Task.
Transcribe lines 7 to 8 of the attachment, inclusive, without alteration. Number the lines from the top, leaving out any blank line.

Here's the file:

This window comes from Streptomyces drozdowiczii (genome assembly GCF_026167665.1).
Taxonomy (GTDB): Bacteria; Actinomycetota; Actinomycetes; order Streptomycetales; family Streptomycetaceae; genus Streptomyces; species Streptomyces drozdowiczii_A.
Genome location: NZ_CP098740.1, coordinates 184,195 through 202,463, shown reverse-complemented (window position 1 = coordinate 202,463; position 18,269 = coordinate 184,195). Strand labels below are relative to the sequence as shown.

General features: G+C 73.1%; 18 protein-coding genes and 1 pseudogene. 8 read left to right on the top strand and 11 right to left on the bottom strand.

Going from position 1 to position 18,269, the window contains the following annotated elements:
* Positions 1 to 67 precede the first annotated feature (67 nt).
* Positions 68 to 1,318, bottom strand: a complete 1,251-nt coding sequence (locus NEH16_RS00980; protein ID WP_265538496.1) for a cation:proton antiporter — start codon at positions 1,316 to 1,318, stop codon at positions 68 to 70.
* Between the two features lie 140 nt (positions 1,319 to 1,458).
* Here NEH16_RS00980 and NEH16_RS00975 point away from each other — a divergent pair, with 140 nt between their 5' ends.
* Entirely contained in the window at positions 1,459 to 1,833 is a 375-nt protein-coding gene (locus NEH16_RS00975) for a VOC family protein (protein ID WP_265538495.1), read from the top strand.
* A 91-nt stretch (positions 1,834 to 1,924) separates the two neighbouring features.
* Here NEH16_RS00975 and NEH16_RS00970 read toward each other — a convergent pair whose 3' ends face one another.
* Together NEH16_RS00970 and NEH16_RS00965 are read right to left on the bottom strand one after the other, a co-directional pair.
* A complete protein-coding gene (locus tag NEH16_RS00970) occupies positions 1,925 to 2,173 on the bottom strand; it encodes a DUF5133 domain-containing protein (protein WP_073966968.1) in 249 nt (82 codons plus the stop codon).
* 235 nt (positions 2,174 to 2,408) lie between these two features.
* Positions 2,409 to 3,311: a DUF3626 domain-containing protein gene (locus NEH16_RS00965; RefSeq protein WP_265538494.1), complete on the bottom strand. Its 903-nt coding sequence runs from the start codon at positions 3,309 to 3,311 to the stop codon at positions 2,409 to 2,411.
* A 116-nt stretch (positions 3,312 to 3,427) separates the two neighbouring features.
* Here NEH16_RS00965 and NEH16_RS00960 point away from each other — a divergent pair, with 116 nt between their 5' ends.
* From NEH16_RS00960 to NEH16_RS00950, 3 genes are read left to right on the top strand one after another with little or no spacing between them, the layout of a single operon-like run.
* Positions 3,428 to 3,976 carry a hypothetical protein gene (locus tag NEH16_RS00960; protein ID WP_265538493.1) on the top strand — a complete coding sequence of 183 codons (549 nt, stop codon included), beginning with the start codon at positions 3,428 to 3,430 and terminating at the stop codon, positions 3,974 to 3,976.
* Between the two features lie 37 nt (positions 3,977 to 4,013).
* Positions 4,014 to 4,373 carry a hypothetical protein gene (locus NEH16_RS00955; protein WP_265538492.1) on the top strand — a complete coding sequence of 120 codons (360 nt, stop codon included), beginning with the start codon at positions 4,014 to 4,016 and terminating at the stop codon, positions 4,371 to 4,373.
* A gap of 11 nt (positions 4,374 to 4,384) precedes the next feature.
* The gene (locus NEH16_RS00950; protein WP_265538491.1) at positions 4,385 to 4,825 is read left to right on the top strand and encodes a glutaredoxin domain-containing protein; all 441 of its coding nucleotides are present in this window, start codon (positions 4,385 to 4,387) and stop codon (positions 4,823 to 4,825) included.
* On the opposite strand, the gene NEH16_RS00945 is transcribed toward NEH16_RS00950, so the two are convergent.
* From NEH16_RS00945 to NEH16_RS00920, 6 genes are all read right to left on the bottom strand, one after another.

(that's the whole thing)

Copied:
* Positions 68 to 1,318, bottom strand: a complete 1,251-nt coding sequence (locus NEH16_RS00980; protein ID WP_265538496.1) for a cation:proton antiporter — start codon at positions 1,316 to 1,318, stop codon at positions 68 to 70.
* Between the two features lie 140 nt (positions 1,319 to 1,458).